Most important to Bush’s political rise, he has a remarkable facility for reading the emotional contours of small groups. If someone is feeling ignored or reluctant to contribute a relevant point, Bush zeroes in to make him or her feel comfortable and included. During the 2000 campaign, I recall a briefing on humanitarian military interventions, attended by all of Bush’s first-string foreign policy advisers. Not being one of them, I was seated at the periphery, in a chair with my back to the wall, trying to avoid notice. About halfway through the meeting, Bush paused and said to the group: “You know what I’d really like to know? I’d like to know what Mike Gerson thinks about this.” I sputtered something so forgettable that I have since forgotten it. But the memory of feeling valued remains.
People close to President Trump may well have similar stories of unsuspected sharpness and acumen. But if this is a secret, it is a well-kept one. Trump has said he has no time to read. “I never have,” he said in 2016. “I’m always busy doing a lot.” People who brief him report a gnat-like attention span. Trump’s frequent accusation that others are stupid or “low IQ” sits uncomfortably with his own shocking ignorance of history, science and economics. Most recently, he seemed to understand “Western-style liberalism” as local governance in Los Angeles and San Francisco. Asked his view of busing, the president judged it “a primary method of getting people to schools.”
Does presidential ignorance matter? A few presidents — such as Thomas Jefferson and Abraham Lincoln — rose through the power of brilliant writing and rhetoric. Ulysses S. Grant wrote a memoir of enduring literary value. The 1912 presidential election pitted the author of “The Naval War of 1812: A Complete History” (Theodore Roosevelt) against the author of “Congressional Government: A Study in American Government” (Woodrow Wilson).
There is not, of course, a necessary connection between brilliance and judgment. And it is true that writers tend (sometimes unfairly) to prefer the kind of intelligence expressed in writing.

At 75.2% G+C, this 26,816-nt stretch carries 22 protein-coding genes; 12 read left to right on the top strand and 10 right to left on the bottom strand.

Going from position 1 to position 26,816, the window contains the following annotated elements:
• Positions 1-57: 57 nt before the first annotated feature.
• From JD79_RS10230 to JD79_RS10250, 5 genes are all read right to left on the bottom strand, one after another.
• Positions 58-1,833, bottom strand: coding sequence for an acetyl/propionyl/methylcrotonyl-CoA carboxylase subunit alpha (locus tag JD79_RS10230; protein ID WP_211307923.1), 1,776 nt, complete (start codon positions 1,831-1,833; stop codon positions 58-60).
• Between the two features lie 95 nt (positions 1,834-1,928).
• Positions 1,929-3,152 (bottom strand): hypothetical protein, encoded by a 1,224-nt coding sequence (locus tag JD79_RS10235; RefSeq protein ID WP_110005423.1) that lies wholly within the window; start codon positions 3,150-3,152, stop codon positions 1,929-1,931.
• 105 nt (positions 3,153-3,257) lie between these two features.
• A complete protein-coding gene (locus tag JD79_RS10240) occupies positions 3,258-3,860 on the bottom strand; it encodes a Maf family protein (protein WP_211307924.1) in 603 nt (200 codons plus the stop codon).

That said, it is evident that Trump’s combination of ignorance and arrogance exposes the United States to needless global ridicule. His misunderstanding of basic economics — particularly his insistence that China will pay tariffs rather than U.S. consumers — has led to bad and dangerous trade policy. But Trump’s most consequential deficit may lie in his emotional intelligence — what political scientist Joseph Nye defines as “the self-mastery, discipline and empathic capacity that allows leaders to channel their personal passions and attract others.”
This ground is also covered by the term “temperament.” And we are seeing what happens when presidential temperament is entirely absent. Trump’s lack of self-mastery often makes his interventions in foreign and domestic policy spasmodic and unstrategic. His incapacity for empathy results in cruelty — see the migrant children at the border — that strikes at the moral core of American greatness. Trump is unable to find any value in the views of a political opponent, which puts both national healing and useful compromise beyond his abilities. He is only capable of governing on behalf of those who support him, making him vulnerable to manipulation through flattery.
This is bad enough in the context of American politics. It is worse on a global scale. Ultimately, the lack of presidential temperament leaves Trump unable to distinguish between friends of the United States and autocratic rivals who play on his vanity. And this allows strongmen such as Russian President Vladimir Putin and Crown Prince Mohammed bin Salman of Saudi Arabia to murder, intimidate and attack Western liberalism under the protective cover of Trump’s narcissism.
This is a more disturbing matter than gaps in the president’s knowledge. Those who dismiss the importance of presidential temperament must reckon with the fact that Trump’s endless self-regard is being exploited — and easily exploited — to undermine the interests of the United States.